IT leaders planning to introduce or extend a collaboration and social software initiative may well need a more compelling business case to present to business leaders, according to Gartner.
The analyst firm has identified eight steps to help gain approval for investment in such initiatives. They involve via dialogue with business leaders and increasing the commitment of stakeholders.
Step 1: Identify stakeholders, define responsibilities and agree processes
Collaboration with stakeholders from business and finance units will continue throughout the initiative, and each stakeholder will perform different tasks. As social software initiatives don't always start in the IT organisation, the initial driver for the initiative may come from another area of the business.
At this stage, the IT leader and other stakeholders should formulate the initiative's overall strategic vision and objectives, and link these to other strategic business objectives, such as those in the organisation's annual report or statements created by the CEO or other board members.
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Step 2: Select metrics that link the initiative to relevant business areas
The challenge in this part of the process is to align the objectives typically associated with a collaboration and social software initiative — such as improving internal communications, enhancing teamwork and improving knowledge capture and reuse — with relevant business areas and business performance metrics from the GBVM.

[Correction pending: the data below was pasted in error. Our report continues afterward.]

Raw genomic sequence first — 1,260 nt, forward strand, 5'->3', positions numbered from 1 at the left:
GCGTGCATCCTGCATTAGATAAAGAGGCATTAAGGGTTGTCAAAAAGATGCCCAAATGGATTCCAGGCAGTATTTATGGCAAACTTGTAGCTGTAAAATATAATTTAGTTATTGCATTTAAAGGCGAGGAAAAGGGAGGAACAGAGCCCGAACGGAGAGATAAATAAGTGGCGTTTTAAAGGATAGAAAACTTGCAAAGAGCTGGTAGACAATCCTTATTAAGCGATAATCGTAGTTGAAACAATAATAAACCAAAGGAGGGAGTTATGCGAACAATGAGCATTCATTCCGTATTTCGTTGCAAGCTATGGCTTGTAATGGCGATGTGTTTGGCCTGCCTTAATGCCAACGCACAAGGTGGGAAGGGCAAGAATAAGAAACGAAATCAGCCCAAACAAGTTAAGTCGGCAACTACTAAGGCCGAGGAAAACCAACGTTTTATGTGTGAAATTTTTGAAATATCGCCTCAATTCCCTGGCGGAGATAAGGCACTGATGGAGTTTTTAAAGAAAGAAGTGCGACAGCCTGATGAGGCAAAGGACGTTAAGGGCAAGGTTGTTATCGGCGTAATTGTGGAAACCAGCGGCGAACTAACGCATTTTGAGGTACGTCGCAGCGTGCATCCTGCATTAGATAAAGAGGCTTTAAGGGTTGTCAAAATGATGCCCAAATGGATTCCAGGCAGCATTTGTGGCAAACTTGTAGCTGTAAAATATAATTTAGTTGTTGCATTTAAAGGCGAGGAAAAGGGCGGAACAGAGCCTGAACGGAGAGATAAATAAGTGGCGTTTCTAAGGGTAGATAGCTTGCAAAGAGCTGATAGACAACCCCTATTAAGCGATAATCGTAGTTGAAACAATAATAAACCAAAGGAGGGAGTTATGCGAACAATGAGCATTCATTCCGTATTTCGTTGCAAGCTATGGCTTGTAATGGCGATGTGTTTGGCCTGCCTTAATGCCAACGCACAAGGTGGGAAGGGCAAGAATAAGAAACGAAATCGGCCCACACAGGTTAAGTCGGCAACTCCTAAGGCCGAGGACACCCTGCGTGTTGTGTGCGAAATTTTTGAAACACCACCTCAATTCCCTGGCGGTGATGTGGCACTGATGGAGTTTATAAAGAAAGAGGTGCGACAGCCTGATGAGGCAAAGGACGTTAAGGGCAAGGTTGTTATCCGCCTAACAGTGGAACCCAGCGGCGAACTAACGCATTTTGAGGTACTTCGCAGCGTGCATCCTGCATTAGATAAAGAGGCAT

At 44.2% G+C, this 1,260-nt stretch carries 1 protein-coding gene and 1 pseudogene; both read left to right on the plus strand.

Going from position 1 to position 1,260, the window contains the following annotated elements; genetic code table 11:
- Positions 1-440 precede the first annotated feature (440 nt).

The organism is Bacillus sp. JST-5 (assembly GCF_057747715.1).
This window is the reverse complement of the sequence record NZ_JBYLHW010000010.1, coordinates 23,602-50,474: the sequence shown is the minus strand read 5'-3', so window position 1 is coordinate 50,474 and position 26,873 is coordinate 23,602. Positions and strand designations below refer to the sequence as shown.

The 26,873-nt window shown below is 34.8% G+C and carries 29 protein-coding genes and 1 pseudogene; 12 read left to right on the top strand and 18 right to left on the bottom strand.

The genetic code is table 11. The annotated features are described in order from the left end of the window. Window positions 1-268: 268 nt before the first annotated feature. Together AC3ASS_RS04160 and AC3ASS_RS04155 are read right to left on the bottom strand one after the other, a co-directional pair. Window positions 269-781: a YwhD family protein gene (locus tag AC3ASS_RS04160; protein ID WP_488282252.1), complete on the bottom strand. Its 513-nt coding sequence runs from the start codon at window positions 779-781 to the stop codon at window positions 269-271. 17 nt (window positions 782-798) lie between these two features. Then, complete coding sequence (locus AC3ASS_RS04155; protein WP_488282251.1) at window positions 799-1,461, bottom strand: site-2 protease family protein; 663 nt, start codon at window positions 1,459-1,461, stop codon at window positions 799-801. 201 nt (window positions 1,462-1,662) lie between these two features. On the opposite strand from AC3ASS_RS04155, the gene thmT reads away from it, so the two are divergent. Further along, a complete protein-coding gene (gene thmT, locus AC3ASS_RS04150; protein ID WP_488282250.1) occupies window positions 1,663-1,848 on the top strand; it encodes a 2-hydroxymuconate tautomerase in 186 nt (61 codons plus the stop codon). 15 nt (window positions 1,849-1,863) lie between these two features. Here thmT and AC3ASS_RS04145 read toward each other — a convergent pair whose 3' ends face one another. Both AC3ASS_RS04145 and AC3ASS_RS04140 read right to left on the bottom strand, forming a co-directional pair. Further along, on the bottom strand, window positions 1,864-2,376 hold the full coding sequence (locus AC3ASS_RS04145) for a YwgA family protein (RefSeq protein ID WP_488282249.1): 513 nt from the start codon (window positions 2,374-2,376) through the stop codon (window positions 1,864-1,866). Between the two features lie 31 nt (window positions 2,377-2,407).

Existing metrics can be used if an organisation already measures similar business metrics to those in the GBVM, or new ones can be introduced if none of the metrics in the value model are appropriate.
Step 3: Measure current performance to establish a baseline
Once the business metrics have been selected, the business stakeholders must measure current performance levels, before the initiative starts. Gartner recommends that they use the average performance for each metric over the past 12 months as a baseline from which to measure expected improvements.
If no relevant data exists to establish a baseline for each metric, the business stakeholders could monitor and measure existing activities to establish one.
Step 4: Describe how solution capabilities are likely to affect metrics
The IT leader needs to describe how the new initiative will deliver measurable business outcomes. This description should include comments about the relationship between people and processes, as well as technology.
It should form the basis of a deeper understanding of the interplay between people, process and technology in the proposed solution and in the context of a specific business activity.
Step 5: Negotiate realistic targets for improved business outcomes
Having established metrics, current baselines and causal-chain descriptions, the next step is to agree with the business stakeholders realistic expectations for improvements to each metric as a result of implementing the proposed solution.
>See also: The rise of the customer-centric enterprise
Step 6: Estimate the financial impact of planned improvements
The finance stakeholder must work out what the agreed targeted improvements will mean in financial terms using predefined formulas that link metrics to financial performance.
Step 7: Determine the total cost of ownership
The total cost of ownership (TCO) can be calculated by adding up all the direct and indirect costs of the collaboration and social software initiative. These include costs relating to software licenses and maintenance, personnel costs, service costs and operational costs over the useful lifetime of the initiative.
Step 8: Calculate ROI
The finance stakeholder should calculate the initiative's ROI based on the previously calculated financial impact of the negotiated improvements and on the TCO calculations.